Few places can capture your heart and leave you speechless like Grand Teton National Park. The only thing that rivals the fishing here is the view. Quite a few fish have escaped capture under the watchful eyes of fishermen who have unwilling let the area’s beauty take over. There’s not a spot in the park where the Grand Teton peaks (the tallest stands at 13,770 feet) are invisible.
Why settle for a lake, river, or stream fishing expedition when you can have all three in one place. Grand Teton National Park is home to the Snake River- legendary for its native cutthroat trout and easy accessible via the parking lot at Jackson Dam. Head to the Dam if you’re fishing for Mackinaw trout. You’re sure to find a good fishing hole by simply walking along the river, but finding a spot less fished is as easy as heading off the beaten trail. If you prefer boating to walking, Pacific Creek, Dead Mans Bar, and Moose near the south entrance to the park, all have boat launches.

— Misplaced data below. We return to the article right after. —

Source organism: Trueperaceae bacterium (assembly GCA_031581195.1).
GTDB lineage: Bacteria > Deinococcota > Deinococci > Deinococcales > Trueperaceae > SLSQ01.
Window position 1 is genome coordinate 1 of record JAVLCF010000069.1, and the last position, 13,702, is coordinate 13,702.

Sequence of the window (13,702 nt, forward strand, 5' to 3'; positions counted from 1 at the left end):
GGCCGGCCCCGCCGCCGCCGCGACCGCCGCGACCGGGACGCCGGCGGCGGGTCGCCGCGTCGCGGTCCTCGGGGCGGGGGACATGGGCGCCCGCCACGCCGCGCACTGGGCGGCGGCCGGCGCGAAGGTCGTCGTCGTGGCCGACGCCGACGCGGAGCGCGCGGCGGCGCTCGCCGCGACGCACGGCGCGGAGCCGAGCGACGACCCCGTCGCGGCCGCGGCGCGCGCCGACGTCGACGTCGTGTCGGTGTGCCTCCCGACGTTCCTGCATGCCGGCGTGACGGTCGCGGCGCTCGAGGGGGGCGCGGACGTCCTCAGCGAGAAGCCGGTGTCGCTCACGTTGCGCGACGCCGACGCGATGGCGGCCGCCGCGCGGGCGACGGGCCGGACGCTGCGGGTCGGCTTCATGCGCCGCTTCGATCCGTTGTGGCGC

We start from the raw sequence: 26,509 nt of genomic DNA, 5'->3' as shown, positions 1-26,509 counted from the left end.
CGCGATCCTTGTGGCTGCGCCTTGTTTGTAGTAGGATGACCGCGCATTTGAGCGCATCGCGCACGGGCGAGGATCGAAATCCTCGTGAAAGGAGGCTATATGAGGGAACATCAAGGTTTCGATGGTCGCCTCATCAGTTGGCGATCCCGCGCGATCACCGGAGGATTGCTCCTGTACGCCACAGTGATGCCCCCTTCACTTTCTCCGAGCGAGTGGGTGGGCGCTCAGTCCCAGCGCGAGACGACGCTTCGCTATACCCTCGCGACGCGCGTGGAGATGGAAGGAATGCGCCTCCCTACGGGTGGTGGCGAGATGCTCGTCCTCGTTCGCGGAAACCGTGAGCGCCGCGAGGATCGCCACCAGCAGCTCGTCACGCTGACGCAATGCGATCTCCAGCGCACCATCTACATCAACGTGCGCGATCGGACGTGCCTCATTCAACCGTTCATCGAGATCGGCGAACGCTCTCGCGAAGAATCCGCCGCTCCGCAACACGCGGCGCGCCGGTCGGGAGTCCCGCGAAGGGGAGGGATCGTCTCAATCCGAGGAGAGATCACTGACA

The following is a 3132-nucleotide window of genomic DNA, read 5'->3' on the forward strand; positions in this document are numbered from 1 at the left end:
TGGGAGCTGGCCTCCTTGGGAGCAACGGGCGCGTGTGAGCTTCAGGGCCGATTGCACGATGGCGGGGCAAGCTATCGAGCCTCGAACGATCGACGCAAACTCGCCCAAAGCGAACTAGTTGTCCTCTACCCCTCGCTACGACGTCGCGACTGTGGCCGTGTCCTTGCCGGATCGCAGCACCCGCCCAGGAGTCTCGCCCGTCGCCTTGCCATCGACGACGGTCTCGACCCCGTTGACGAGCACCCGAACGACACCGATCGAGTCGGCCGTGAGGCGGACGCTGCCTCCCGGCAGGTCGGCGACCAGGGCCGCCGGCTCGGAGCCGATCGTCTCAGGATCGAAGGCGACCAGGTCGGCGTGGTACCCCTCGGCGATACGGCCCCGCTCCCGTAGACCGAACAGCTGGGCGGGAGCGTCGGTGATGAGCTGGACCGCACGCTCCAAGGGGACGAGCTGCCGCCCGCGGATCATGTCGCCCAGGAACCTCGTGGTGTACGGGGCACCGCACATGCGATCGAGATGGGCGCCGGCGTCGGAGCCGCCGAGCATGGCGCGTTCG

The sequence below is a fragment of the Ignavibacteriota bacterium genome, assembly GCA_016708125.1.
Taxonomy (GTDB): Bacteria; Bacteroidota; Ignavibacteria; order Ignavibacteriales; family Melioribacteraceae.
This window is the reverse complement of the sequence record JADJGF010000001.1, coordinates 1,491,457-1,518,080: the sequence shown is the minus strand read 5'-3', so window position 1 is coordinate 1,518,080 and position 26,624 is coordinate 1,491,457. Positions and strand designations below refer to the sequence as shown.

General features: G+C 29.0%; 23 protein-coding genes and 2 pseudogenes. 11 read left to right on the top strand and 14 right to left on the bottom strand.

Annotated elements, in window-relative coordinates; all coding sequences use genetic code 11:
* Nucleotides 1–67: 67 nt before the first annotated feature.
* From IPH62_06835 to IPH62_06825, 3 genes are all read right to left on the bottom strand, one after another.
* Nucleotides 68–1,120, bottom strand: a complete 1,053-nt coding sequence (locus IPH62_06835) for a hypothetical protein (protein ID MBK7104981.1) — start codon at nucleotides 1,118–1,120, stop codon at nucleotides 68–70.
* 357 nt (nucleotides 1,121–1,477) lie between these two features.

Add a little foot exploration to your fishing at Grand Teton National Park’s lakes. Jenny Lake has trails that wind around the vast shorelines and provides a perfect excuse to put down the fishing pole and stretch your legs. String and Leigh Lakes are smaller and lie to the north. These two beauties are more secluded because they are only accessible by foot. Jackson Lake offers big lake fishing and lots of large lake trout to test your patience.
Like Yellowstone, Grand Teton National Park is very protective of its wildlife. Catch and release is preferred since many of its fish residents are native and wild. Again, familiarize yourself with the rules and regulations to stay out of hot water with the rangers.